and Louise are back, that this will be an important issue in the
election in 2000. It's been the third rail for the last several
elections. Since the demise of the Clinton plan in 1993-94, nobody
wanted to go near health care reform after that. But it's back on
the front burner. And I think people will start to feel pain soon.
People are already annoyed as all get-out with their HMOs. People
don't like being told that "This is covered, this isn't covered."
They don't like not being able to collect and having to pay out
of pocket. They're not happy with their health care system. I think
they've been afraid, so far, to go for any big changes, partly because
of the propaganda about the government. I mean Harry and Louise
was a very effective ad campaign during the Clinton Health Care
Reform attempt, and they're back on television with the same dark
hints that if government takes over, we're all going to go to hell
in a bucket. But I don't think that's going to wash this time because
doctors and patients both know that after enduring the tender mercies
of the managed care industry, they might like a little bit of government
regulation. In fact, the most successful part of the American health
care system is Medicare. And Medicare, which is a single payer,
government financed health care system -- what Canada has essentially
is Medicare for everyone -- but this is a government financed, single
payer system for people over 65 and it's the most popular part of
our health care system now. I think people are going to wake up
to this and Harry and Louise are not going to have as much effect
do you see us going down the road?
happens could go in one of two completely different directions,
depending on whether we do the right thing as a society or not.
We could be a decent society that looks at all of our citizens as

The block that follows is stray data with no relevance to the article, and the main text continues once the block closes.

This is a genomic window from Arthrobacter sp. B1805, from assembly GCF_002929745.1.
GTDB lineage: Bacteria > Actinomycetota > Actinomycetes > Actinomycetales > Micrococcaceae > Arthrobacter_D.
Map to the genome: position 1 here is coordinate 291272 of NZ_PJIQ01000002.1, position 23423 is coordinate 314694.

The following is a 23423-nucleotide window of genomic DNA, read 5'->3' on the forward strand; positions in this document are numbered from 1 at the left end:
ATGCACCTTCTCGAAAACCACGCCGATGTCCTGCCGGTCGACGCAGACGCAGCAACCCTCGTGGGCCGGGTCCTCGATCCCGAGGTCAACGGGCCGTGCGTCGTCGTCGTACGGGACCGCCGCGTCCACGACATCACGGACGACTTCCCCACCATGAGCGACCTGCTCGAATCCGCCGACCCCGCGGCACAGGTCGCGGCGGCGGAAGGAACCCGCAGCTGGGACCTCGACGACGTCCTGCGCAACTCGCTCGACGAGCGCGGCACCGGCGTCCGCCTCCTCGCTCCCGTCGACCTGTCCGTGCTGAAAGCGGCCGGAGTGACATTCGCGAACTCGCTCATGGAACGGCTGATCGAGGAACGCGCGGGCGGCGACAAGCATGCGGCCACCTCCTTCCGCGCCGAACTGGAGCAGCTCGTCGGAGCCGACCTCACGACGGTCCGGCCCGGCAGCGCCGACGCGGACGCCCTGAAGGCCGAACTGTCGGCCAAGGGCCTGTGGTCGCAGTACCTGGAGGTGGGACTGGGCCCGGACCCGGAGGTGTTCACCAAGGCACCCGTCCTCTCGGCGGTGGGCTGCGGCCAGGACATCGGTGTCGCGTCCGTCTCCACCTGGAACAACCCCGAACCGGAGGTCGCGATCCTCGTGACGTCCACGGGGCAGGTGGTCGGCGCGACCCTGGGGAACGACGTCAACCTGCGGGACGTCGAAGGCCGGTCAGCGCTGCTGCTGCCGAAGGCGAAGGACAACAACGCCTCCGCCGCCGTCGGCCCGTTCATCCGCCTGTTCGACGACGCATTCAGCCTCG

part of the same country, the way that Canada does, and say, "Look,
a decent society provides certain things for its citizens and health
care is one of those things." Some people get sick expensively and
some people are well all their lives and then drop dead one day
and they cost the system nothing. But we share it all and we say
we're all in this together. We could do in that direction. And probably
begin by, while we still are in the time of prosperity, extending
Medicare decade by decade. Instead of over-65, going over 55. And
maybe working up from children toward the middle. Ah, and then we
would have a single payer system. Now naturally the insurance industry
will fight this like crazy. In Canada they just said overnight,
"You're out of business. No more health insurance here. You're out
of business," to the private insurance companies. I'm not sure we
could do that, but there may be some way to encourage them to go
back into fire and floods or something.
you look at Medicare, people say, "Government is inefficient." That's
not true. The overhead of Medicare is one percent. The overhead
of the private insurance industry is roughly 20 percent. That's
profits and administrative costs. So Medicare is extremely efficient,
even given the fact that they have to use private carriers, which
they do. But we could go in that direction to a single payer system,
Medicare for everyone. Or we could, instead of being one country,
we could decide that we're going to be like a Third World country
, like India. And the rich do fine and the almost rich do okay,
and the poor, who cares about them?
sometimes said the Canadian system works only because it's next
to the United States, that if you need something and you can't wait
whatever the period of time the wait is, you can go to the United
States and be treated.
Canadians do come to the United States to get treatment. But it
is greatly exaggerated, the number who do. Yes, on the border, in
Cleveland, Buffalo, hospitals will cater to rich Canadians who come
across the border for things that they want in a hurry. To me, that
underscores how terrible our system is because there are plenty
of citizens of Buffalo and Cleveland, United States citizens, who
can not get health care, but these hospitals and doctors will sell
the health care like a commodity to rich Canadians who can come
down and buy it.
you have an elective procedure in Canada, let's say a knee replacement,
you're not going to wait that long. Yes, you might have to wait
four months. That's probably roughly the average for a knee replacement.
If you're an American with private insurance that covers a knee
replacement, you might have to wait two days. If you don't have
insurance, you'll wait forever. So which is better, four months
or two days or never for your knee replacement?